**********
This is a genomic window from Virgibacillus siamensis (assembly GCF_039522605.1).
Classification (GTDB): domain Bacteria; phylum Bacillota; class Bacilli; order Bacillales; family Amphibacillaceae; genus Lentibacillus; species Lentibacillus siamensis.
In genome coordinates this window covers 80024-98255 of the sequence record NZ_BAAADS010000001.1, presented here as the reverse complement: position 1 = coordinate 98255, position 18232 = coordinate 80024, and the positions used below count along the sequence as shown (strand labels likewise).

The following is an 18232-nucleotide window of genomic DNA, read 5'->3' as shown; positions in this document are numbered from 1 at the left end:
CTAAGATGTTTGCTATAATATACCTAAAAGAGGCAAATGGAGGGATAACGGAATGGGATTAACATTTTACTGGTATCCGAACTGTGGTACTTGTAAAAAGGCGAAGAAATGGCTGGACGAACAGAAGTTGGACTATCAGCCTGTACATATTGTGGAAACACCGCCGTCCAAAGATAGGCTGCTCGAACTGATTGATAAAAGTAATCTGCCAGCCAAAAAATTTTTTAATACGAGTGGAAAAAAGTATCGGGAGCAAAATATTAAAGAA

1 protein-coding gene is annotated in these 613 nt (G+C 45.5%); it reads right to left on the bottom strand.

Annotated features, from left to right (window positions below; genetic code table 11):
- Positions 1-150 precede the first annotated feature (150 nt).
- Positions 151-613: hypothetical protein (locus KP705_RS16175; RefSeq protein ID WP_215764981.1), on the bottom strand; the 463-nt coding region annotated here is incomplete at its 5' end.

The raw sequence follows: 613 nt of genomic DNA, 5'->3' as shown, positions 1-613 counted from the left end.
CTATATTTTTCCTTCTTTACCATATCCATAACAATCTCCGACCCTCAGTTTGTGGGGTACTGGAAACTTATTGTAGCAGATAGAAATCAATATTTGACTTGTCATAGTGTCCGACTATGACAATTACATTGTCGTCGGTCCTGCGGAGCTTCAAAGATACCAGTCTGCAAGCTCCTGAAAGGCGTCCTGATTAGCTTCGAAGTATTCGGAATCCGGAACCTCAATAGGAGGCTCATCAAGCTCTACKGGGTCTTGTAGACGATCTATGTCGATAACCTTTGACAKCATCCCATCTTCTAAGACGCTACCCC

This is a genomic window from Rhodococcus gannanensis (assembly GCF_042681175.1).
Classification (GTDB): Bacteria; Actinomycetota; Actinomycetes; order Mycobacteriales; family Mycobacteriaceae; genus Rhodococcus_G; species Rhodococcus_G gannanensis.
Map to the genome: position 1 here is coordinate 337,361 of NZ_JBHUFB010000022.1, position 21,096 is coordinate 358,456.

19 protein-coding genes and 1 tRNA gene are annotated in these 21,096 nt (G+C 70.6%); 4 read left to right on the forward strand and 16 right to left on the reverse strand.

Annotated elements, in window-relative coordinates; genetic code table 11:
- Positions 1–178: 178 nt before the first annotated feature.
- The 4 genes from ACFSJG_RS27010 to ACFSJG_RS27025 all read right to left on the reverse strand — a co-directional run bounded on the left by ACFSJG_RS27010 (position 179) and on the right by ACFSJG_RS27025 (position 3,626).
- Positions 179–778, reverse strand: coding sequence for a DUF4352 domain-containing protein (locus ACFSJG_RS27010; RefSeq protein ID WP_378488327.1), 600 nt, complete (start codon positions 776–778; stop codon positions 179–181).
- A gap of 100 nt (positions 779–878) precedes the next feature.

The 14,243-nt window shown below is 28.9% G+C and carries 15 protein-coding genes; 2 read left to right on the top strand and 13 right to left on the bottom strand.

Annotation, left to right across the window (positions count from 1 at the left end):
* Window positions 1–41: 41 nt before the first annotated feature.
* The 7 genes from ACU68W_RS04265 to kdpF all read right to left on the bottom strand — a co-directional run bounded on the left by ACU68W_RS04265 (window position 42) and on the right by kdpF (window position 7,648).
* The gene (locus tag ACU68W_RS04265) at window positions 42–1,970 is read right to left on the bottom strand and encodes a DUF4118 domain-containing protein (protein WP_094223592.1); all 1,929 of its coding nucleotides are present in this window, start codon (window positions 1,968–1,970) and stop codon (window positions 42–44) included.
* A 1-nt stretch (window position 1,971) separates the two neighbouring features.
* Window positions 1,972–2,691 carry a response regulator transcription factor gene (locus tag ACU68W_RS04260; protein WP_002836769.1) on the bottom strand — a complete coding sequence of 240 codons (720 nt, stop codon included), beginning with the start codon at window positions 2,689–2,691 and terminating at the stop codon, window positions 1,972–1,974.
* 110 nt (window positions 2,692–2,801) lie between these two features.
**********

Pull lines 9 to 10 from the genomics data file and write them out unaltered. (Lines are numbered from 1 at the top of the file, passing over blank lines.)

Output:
- Positions 151-613: hypothetical protein (locus KP705_RS16175; RefSeq protein ID WP_215764981.1), on the bottom strand; the 463-nt coding region annotated here is incomplete at its 5' end.

The raw sequence follows: 613 nt of genomic DNA, 5'->3' as shown, positions 1-613 counted from the left end.